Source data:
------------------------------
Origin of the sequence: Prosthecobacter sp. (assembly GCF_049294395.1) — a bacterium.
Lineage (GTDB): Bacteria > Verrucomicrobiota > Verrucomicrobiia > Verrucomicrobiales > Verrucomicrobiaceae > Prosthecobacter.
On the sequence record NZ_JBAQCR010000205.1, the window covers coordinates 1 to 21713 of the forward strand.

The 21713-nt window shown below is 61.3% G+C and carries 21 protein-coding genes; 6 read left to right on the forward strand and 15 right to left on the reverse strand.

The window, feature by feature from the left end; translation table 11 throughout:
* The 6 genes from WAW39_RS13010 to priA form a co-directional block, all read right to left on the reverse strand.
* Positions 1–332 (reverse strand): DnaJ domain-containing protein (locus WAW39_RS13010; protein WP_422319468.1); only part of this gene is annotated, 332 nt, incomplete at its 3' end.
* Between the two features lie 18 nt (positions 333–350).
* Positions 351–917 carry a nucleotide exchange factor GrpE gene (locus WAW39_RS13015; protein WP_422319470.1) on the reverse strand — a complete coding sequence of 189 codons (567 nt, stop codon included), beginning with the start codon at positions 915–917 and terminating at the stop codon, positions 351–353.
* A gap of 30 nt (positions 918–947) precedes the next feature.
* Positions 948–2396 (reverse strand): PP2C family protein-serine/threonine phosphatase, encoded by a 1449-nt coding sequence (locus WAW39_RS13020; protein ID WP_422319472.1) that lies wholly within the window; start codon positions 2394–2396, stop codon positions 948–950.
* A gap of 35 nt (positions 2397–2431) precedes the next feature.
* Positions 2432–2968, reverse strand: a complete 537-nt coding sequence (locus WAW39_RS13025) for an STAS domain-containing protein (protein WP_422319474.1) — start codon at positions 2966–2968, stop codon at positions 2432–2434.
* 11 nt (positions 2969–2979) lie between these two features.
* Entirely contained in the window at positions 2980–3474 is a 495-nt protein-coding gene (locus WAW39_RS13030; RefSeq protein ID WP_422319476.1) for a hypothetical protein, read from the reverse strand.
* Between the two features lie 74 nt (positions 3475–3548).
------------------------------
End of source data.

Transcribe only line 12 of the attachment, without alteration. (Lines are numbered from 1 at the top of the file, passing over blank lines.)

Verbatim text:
* A gap of 35 nt (positions 2397–2431) precedes the next feature.